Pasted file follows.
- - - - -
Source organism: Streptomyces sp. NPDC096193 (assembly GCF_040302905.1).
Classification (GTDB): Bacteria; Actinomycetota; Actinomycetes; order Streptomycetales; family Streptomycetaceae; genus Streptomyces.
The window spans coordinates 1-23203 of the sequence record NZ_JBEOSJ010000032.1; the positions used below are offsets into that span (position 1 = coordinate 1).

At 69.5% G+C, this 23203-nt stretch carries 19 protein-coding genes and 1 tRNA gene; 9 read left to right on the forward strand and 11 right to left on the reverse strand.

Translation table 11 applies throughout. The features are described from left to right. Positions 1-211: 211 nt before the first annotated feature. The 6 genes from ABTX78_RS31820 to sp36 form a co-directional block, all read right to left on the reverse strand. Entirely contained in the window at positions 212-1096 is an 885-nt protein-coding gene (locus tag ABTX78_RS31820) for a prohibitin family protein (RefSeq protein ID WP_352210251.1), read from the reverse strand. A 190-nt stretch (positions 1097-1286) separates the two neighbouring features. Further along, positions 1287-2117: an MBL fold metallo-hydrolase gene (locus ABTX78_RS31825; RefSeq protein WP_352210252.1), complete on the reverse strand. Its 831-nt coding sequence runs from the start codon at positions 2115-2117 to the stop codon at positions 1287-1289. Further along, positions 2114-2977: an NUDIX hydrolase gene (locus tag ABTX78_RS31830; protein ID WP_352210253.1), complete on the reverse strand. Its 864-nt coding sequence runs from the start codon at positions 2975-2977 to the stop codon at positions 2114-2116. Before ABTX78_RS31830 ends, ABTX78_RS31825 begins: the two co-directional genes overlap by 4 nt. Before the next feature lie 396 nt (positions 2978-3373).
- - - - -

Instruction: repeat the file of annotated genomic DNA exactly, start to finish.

Source organism: Streptomyces sp. NPDC096193 (assembly GCF_040302905.1).
Classification (GTDB): Bacteria; Actinomycetota; Actinomycetes; order Streptomycetales; family Streptomycetaceae; genus Streptomyces.
The window spans coordinates 1-23203 of the sequence record NZ_JBEOSJ010000032.1; the positions used below are offsets into that span (position 1 = coordinate 1).

At 69.5% G+C, this 23203-nt stretch carries 19 protein-coding genes and 1 tRNA gene; 9 read left to right on the forward strand and 11 right to left on the reverse strand.

Translation table 11 applies throughout. The features are described from left to right. Positions 1-211: 211 nt before the first annotated feature. The 6 genes from ABTX78_RS31820 to sp36 form a co-directional block, all read right to left on the reverse strand. Entirely contained in the window at positions 212-1096 is an 885-nt protein-coding gene (locus tag ABTX78_RS31820) for a prohibitin family protein (RefSeq protein ID WP_352210251.1), read from the reverse strand. A 190-nt stretch (positions 1097-1286) separates the two neighbouring features. Further along, positions 1287-2117: an MBL fold metallo-hydrolase gene (locus ABTX78_RS31825; RefSeq protein WP_352210252.1), complete on the reverse strand. Its 831-nt coding sequence runs from the start codon at positions 2115-2117 to the stop codon at positions 1287-1289. Further along, positions 2114-2977: an NUDIX hydrolase gene (locus tag ABTX78_RS31830; protein ID WP_352210253.1), complete on the reverse strand. Its 864-nt coding sequence runs from the start codon at positions 2975-2977 to the stop codon at positions 2114-2116. Before ABTX78_RS31830 ends, ABTX78_RS31825 begins: the two co-directional genes overlap by 4 nt. Before the next feature lie 396 nt (positions 2978-3373).